I know the only difference between the two is that "Older" has an "L" sound. But I want to know if that "L" is obvious to native speaker? Or it could be easily mistaken.

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    I don't think I've ever misheard one as the other. But it seems unlikely that they'd ever fit into the same context, so that may prevent confusion.
    – Barmar
    Commented Dec 30, 2014 at 19:36
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    If someone has a cold, it could possibly be hard to detect the "L", but otherwise, to my native ears, I hear the "L". Commented Dec 30, 2014 at 19:38
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    I think the /l/ causes the first syllable to be lengthened. So even if you don't actually hear the /l/ sound, the word sounds more like "ooodor".
    – Barmar
    Commented Dec 30, 2014 at 19:38
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    What accent would the speaker have in order to pronounce the two words similar ? I didn't yet hear such an accent. Commented Dec 30, 2014 at 19:56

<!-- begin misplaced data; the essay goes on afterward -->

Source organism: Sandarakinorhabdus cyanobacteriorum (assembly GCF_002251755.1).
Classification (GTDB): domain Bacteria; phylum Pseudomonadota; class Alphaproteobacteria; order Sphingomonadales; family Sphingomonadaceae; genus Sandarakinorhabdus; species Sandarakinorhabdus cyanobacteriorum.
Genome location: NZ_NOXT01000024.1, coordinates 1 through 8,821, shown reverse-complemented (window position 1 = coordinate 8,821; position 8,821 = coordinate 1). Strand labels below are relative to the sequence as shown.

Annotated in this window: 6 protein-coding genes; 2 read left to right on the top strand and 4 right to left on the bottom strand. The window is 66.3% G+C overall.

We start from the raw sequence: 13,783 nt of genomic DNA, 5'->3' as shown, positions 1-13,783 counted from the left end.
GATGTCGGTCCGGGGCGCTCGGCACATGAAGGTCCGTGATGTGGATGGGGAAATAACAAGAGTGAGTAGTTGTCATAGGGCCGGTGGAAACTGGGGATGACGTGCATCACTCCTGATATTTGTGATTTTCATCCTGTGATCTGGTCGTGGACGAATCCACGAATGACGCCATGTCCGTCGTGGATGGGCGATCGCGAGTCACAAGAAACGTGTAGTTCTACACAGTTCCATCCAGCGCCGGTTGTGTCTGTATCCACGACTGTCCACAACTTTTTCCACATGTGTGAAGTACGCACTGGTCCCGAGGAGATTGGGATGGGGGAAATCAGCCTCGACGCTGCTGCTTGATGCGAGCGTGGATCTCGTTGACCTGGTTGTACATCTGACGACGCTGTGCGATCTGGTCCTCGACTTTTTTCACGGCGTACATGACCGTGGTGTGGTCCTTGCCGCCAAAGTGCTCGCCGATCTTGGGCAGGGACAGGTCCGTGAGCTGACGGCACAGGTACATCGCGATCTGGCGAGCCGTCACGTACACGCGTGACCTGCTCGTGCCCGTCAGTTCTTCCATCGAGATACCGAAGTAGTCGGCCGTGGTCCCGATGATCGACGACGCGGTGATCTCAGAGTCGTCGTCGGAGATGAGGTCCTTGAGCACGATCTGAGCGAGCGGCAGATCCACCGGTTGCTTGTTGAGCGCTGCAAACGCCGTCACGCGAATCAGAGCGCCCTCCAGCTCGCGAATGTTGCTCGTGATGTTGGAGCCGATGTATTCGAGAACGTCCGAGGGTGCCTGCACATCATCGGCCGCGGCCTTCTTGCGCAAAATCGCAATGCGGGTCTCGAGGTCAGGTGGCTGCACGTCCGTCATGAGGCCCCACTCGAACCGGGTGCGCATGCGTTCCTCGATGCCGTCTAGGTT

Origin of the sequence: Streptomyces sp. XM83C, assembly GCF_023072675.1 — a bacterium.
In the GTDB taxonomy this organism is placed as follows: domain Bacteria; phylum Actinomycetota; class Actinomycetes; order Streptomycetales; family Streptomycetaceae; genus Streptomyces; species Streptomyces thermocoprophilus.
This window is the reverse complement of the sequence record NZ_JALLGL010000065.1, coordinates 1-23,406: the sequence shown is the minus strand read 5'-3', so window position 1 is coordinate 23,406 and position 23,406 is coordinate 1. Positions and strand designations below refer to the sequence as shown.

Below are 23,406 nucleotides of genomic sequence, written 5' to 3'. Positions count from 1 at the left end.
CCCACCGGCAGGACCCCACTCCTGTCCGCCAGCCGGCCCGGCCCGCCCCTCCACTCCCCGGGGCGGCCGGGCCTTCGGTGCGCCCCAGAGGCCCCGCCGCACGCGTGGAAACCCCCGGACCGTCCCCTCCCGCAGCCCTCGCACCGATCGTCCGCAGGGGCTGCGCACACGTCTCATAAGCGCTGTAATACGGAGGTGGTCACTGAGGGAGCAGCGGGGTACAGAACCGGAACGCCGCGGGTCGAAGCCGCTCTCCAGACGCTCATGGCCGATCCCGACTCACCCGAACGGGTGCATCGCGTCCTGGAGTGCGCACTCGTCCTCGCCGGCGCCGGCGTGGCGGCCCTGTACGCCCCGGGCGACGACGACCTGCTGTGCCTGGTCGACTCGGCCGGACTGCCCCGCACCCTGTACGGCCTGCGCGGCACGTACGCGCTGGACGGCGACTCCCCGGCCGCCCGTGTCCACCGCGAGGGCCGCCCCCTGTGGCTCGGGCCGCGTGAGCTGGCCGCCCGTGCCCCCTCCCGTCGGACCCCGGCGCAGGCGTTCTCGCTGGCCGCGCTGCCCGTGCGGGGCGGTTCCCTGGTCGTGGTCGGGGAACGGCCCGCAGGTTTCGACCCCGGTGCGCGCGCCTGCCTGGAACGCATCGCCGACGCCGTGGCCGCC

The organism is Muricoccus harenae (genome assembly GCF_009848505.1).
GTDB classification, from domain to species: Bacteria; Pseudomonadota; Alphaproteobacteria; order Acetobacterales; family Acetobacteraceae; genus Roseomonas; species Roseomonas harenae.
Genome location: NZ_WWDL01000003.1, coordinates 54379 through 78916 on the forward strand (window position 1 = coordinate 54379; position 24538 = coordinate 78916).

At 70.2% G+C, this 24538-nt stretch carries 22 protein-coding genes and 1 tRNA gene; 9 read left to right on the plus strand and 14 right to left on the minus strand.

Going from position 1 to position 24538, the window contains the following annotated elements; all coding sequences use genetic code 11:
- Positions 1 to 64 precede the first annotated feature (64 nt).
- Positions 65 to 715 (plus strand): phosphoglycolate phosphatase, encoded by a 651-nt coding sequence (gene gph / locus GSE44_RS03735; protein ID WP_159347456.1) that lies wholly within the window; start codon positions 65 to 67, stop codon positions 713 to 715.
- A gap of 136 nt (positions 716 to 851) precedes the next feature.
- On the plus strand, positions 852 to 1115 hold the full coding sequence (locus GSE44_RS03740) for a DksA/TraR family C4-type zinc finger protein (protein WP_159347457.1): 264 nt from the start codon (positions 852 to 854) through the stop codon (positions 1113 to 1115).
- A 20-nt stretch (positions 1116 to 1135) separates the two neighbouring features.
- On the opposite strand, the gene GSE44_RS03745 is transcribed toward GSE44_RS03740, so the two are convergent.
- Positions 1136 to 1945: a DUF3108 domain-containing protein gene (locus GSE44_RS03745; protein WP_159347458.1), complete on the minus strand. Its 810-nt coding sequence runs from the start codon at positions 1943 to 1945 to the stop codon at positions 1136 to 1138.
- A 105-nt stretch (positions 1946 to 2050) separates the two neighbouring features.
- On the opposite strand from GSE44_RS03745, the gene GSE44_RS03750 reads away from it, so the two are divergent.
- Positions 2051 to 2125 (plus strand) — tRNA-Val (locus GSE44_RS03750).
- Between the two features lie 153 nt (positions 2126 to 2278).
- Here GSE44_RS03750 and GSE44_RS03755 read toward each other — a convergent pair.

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    The /l/ is more prominent to an American native speaker than the /d/, and most of us would be satisfied saying or hearing /'olər/, as in /ʃiz'olərṇmi/ She's older than me. Commented Dec 30, 2014 at 20:00

3 Answers 3


In my (UK) accent, the vowels are completely different: /ɒldə/ versus /əʊdə/. In an Essex accent, the l will be vocalised to /ʊ/, giving /ɒʊdə/, but the vowel (diphthong) will still be quite different.


In AmE, in my experience at least, the pronunciations of the two are quite different. The L is pronounced in older.


In some British dialects "older" is in fact pronounced as /ouder/ without l. Nevertheless the word classes of the two words are different and the structures in which they are used are totally different. So the two words, even if pronounced alike, will hardly lead to misunderstandings.

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